A recent Slate article by Darshak Sanghavi (Slate's health care columnist, also chief of pediatric cardiology and associate professor of pediatrics at the University of Massachusetts Medical School) discusses the decline in U.S. teen pregnancy rates.
“They’ve reached a three-decade low, down by 40 percent since 1990. Teen births and abortions also have fallen respectively by one-third and one-half.”
Surely this is good news; what’s less encouraging is the sometimes muddled thinking that accompanies reports and statistics regarding controversial topics. For example, Dr. Sanghavi dismisses abstinence-based education programs, yet admits that pregnancy rates have fallen all across the country, regardless of what type of sexuality education programs have been used. The Family Research Council differentiates the two types of programs as CSE (Comprehensive Sex Education) and SRA (Sexual Risk Avoidance, ie. abstinence).
Further, Dr. Sanghavi states:
Part of the explanation is that teenagers are waiting longer to have sex. According to federal surveys of teenage girls, 49 percent reported they were virgins in 1995, but 57 percent said they were in 2010.
Yet he does not admit the possibility that this encouraging statistic might, even in part, be credited to SRA education. The Family Research Council reiterates these findings:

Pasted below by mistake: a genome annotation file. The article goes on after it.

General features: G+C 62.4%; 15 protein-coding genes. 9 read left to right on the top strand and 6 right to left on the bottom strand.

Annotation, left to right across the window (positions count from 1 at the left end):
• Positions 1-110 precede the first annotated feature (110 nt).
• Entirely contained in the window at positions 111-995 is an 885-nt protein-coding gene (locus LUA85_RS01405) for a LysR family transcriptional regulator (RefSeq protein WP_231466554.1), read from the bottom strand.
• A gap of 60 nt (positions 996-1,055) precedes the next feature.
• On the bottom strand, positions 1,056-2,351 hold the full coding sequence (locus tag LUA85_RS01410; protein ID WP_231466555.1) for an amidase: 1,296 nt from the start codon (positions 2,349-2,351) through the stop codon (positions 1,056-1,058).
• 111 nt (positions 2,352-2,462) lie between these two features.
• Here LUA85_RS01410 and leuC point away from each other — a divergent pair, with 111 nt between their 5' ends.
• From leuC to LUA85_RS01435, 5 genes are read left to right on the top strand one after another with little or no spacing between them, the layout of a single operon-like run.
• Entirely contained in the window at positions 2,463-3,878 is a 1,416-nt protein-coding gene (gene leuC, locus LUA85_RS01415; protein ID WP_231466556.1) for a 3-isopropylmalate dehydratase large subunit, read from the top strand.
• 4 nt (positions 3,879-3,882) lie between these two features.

[M]ore young Americans have realized that abstinence is the way to go. In fact a [Centre for Disease Control] survey released last year shows that 75% of American 15-17 year olds are abstaining from premarital sex.
On one hand Dr. Sanghavi praises “better sex education,” but almost simultaneously laments that between 1995 and 2010, the “substantial percentage of teens who used no contraception at all remained unchanged nationwide.” If CSE programs are getting better, what exactly are they getting better at? Since the proportion of teens who use contraception has not really changed in the last 20 years, he credits success to the increased promotion and use of hormonal contraceptives such as the birth control pill.
Yet he cites that half of the unintended pregnancies in the U.S. (in any given age group) occur with women taking the pill. This is because only 40 percent of adults and 25 percent of teens remember to take it as directed (every day). Birth control pill use among high school age girls results in a 10 percent failure rate, which Dr. Sanghavi describes as “breathtaking.”
His solution? IUDs (intrauterine devices), “which last five to 10 years […and] can be implanted easily in young teens and do not carry additional risks of pelvic infection.” He cites that currently, only 2 percent of teens and 4 percent of adult women use IUDs. Their failure rate is cited at a mere 0.3 percent, which Dr. Sanghavi reckons would allow parents of sexually active girls to sleep more peacefully at night. And he’s probably right, especially if the parents are not bothered by the whole sexual promiscuity thing, or foreign object in your daughter’s reproductive tract thing.
Five to ten years? Really? Has anyone seen what an IUD can do to a woman’s uterus? Graphic horror stories abound: perforated uterus, infection, scarring, unplanned pregnancy (leaving it in your womb during pregnancy can cause serious infection or miscarriage), ectopic pregnancy. All it would take is one story to scare me off—because the next tale of horror could be mine.